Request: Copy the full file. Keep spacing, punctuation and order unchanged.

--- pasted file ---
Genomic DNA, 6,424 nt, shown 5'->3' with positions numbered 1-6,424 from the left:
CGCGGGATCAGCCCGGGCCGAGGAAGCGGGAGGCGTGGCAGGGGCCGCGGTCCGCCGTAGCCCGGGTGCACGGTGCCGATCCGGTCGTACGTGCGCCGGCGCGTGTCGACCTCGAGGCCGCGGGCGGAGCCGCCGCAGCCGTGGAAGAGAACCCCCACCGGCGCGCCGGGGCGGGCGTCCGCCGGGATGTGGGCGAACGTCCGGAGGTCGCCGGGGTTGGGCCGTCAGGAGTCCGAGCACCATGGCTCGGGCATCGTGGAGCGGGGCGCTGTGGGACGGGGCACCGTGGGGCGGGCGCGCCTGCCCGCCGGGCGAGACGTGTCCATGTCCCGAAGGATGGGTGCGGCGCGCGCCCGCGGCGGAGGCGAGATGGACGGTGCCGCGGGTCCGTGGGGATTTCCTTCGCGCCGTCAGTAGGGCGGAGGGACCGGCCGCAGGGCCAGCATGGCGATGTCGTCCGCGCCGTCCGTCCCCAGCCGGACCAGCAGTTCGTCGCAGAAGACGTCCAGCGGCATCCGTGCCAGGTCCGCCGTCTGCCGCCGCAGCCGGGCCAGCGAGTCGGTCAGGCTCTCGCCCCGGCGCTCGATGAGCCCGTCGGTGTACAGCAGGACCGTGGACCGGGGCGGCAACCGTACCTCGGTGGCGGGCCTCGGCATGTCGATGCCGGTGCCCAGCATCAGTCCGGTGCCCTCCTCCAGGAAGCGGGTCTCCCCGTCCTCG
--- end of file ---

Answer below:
Genomic DNA, 6,424 nt, shown 5'->3' with positions numbered 1-6,424 from the left:
CGCGGGATCAGCCCGGGCCGAGGAAGCGGGAGGCGTGGCAGGGGCCGCGGTCCGCCGTAGCCCGGGTGCACGGTGCCGATCCGGTCGTACGTGCGCCGGCGCGTGTCGACCTCGAGGCCGCGGGCGGAGCCGCCGCAGCCGTGGAAGAGAACCCCCACCGGCGCGCCGGGGCGGGCGTCCGCCGGGATGTGGGCGAACGTCCGGAGGTCGCCGGGGTTGGGCCGTCAGGAGTCCGAGCACCATGGCTCGGGCATCGTGGAGCGGGGCGCTGTGGGACGGGGCACCGTGGGGCGGGCGCGCCTGCCCGCCGGGCGAGACGTGTCCATGTCCCGAAGGATGGGTGCGGCGCGCGCCCGCGGCGGAGGCGAGATGGACGGTGCCGCGGGTCCGTGGGGATTTCCTTCGCGCCGTCAGTAGGGCGGAGGGACCGGCCGCAGGGCCAGCATGGCGATGTCGTCCGCGCCGTCCGTCCCCAGCCGGACCAGCAGTTCGTCGCAGAAGACGTCCAGCGGCATCCGTGCCAGGTCCGCCGTCTGCCGCCGCAGCCGGGCCAGCGAGTCGGTCAGGCTCTCGCCCCGGCGCTCGATGAGCCCGTCGGTGTACAGCAGGACCGTGGACCGGGGCGGCAACCGTACCTCGGTGGCGGGCCTCGGCATGTCGATGCCGGTGCCCAGCATCAGTCCGGTGCCCTCCTCCAGGAAGCGGGTCTCCCCGTCCTCG